catastrophic losses

Insurers got zapped this year. Specifically, third quarter storms accounted for 21.3 billion in insured property insurance. Insurance payed out $24.7 billion for the first nine months of 2004. This years first nine months losses is second only to 2001's first nine month losses of $26.1 billion. Majority of losses incured during 2001 is mostly do to 9/11 terrorist attacks.

This year four major hurricanes in Florida accounted for $20.5 billion-a bit more then the $20.3 billion loss caused by Hurricane Andrew in 1992. The frequency of catastrophic storms in a given 40 day time frame is very unusual and were far from the calculation of premiums.
However, there have been very few insurance insolvencies, indicatina that the market will remain strong, and be able to rebound from this storm season.

With such catastrophic losses the demand of storm insurance will likely climb as well as the premiums. Although insurance companies as a whole were able to absord such a catastrophic third quarter, the likelyhood that insurance companies will be able to absord a similar blow in the near future without some major changes in premiums is highly unlikely.



John West said...

Firms like AFLAC and many others have had to absorb many costs this year due to the frequency of storms in Florida. Premiums may have to rise for certain areas of the country, but I don't think we should all be responsible for paying Floridians every year to rebuild a house that will need to be rebuilt next year and the next after that.

Biancca said...

Insurance is a form of gambling anyway. Usually the casino (insurance companies in this case) come out ahead. This time they lost.

Anonymous said...

The demand for insurance will rise even if the premium prices increase? This seems odd to me because in class we learn that when price goes up demand usually falls. Does this mean that insurance is an inelastic good? Either way I agree with John West on this one. Just because hurricanes are happening in Florida doesn't mean that we should be paying for them.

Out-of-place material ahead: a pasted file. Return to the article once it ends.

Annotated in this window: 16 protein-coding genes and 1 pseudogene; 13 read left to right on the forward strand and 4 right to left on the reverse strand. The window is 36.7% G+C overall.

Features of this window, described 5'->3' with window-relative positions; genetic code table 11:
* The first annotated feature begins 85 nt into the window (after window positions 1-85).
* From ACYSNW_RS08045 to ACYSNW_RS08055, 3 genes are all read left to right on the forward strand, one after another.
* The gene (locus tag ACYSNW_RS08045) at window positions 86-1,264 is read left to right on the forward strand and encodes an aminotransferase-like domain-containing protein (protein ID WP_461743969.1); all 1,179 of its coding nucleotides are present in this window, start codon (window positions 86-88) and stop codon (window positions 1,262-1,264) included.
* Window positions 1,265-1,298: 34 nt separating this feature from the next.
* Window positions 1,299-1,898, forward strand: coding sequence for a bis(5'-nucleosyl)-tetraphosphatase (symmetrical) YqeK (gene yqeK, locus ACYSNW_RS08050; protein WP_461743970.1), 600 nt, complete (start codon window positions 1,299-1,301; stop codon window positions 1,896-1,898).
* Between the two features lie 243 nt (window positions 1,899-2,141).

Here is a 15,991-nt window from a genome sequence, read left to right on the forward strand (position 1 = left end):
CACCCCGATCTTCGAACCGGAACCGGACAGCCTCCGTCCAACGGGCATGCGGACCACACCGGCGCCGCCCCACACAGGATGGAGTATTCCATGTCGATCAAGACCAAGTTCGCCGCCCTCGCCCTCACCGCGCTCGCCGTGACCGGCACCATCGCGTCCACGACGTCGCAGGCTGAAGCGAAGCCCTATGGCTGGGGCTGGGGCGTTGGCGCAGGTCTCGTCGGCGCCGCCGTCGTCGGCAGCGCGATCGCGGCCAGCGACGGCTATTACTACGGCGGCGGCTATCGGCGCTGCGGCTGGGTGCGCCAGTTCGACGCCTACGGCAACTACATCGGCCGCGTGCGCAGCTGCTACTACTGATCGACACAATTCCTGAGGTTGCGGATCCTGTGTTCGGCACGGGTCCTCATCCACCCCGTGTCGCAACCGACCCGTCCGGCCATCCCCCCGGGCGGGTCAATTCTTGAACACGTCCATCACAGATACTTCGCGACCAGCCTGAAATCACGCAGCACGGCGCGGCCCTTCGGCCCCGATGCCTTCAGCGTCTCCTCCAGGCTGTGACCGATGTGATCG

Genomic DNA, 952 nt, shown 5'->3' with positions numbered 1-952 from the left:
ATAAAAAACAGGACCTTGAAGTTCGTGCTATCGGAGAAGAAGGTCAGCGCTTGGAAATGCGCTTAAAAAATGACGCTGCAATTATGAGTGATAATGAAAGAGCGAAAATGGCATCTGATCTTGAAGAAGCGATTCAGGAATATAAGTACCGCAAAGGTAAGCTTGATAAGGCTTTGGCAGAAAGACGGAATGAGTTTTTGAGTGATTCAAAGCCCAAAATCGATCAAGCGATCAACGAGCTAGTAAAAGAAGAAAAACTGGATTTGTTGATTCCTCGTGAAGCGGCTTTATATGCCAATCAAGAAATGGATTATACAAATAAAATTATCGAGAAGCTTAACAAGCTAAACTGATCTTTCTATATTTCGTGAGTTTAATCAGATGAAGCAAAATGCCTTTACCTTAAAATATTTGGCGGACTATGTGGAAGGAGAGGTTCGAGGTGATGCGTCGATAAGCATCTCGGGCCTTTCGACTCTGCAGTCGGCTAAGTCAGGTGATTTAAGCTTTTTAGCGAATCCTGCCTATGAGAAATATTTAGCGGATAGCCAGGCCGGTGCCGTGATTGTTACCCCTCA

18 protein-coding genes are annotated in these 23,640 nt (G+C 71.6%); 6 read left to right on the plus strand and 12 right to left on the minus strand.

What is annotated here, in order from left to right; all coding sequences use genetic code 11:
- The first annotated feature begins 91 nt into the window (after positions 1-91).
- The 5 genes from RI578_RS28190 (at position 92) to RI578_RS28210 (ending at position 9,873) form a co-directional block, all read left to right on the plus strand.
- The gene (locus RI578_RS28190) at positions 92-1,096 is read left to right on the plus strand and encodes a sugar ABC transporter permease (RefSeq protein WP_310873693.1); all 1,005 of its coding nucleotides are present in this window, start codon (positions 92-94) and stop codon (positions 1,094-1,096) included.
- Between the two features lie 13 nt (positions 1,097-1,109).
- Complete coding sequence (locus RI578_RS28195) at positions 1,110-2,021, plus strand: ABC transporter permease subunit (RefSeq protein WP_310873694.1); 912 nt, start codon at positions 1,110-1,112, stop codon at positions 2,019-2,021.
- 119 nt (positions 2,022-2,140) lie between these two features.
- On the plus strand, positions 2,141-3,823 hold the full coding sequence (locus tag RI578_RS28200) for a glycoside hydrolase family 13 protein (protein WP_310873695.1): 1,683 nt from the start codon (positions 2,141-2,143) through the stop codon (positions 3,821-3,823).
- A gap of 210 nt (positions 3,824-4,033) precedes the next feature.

Bryce Larkin said...

I believe the economy is going up. One of the other blogs was about spending going up. This means people either believe the economy is better or they think it. But I understand if insurance companies start charging more. They really have taken a hit and I'm not sure they could take another.

Dr. Tufte said...

-1 for 3 spelling errors in StevenPadilla2's post.

I'm not sure that insurance companies were unprepared for this hurricane season - it was unusual to have 4 hurricanes hit the same state, but not to unusual to have claims of $20B for one season (we had that not only with Andrew, but with Iniki, and Opal too).

I'm also dubious when insurance companies raise their rates in the wake of disasters like this. They are in the business of hedging themselves against disasters. I don't for a minute believe that they will have trouble absorbing this. On the other hand, I do think that they push through rate increases after disasters because they can reduce or control the public outcry by pointing out how much they just paid out.

Maudi said...

I don't feel one bit bad for the insurance companies. Many of us here in the west are covering these damages through our monthly payments to the huge insurance companies. These companies have already weighed the issues and are prepared to cover anything that mother nature throws at them. Insurance companies have do not starve that is why there are so many of them because they make a killing off of those that never have an accident.